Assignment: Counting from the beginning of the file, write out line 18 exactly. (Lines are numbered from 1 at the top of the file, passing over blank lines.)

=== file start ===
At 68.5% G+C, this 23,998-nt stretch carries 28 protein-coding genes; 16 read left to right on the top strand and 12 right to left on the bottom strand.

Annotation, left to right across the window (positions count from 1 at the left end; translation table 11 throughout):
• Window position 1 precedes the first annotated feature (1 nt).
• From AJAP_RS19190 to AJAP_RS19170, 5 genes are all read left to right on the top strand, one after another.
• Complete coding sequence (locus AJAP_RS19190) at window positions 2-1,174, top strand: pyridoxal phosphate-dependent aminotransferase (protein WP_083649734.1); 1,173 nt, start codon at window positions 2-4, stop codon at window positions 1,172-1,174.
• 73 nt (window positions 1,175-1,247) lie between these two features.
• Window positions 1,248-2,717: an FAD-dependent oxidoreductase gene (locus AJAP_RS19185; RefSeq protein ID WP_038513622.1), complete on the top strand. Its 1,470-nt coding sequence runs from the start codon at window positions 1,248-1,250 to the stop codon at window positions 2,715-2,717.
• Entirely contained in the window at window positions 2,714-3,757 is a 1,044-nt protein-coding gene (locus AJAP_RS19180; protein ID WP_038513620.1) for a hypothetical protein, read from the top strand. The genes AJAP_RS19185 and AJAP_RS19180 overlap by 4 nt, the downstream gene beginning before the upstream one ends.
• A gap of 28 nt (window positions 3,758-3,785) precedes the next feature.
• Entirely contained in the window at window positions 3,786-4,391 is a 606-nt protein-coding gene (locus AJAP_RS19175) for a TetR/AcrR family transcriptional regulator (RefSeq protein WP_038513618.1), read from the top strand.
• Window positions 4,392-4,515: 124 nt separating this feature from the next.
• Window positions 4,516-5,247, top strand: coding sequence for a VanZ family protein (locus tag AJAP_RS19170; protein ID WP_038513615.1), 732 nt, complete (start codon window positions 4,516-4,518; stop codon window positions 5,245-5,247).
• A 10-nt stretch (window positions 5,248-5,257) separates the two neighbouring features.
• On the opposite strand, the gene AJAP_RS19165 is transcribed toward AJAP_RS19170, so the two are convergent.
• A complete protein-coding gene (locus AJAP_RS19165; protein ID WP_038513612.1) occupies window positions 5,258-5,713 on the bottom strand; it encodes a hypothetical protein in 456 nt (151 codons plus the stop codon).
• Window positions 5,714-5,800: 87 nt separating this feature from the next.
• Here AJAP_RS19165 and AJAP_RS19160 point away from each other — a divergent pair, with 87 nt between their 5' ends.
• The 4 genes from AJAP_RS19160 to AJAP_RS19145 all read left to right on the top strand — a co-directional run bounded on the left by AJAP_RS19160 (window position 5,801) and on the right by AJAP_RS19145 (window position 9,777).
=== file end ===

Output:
• The 4 genes from AJAP_RS19160 to AJAP_RS19145 all read left to right on the top strand — a co-directional run bounded on the left by AJAP_RS19160 (window position 5,801) and on the right by AJAP_RS19145 (window position 9,777).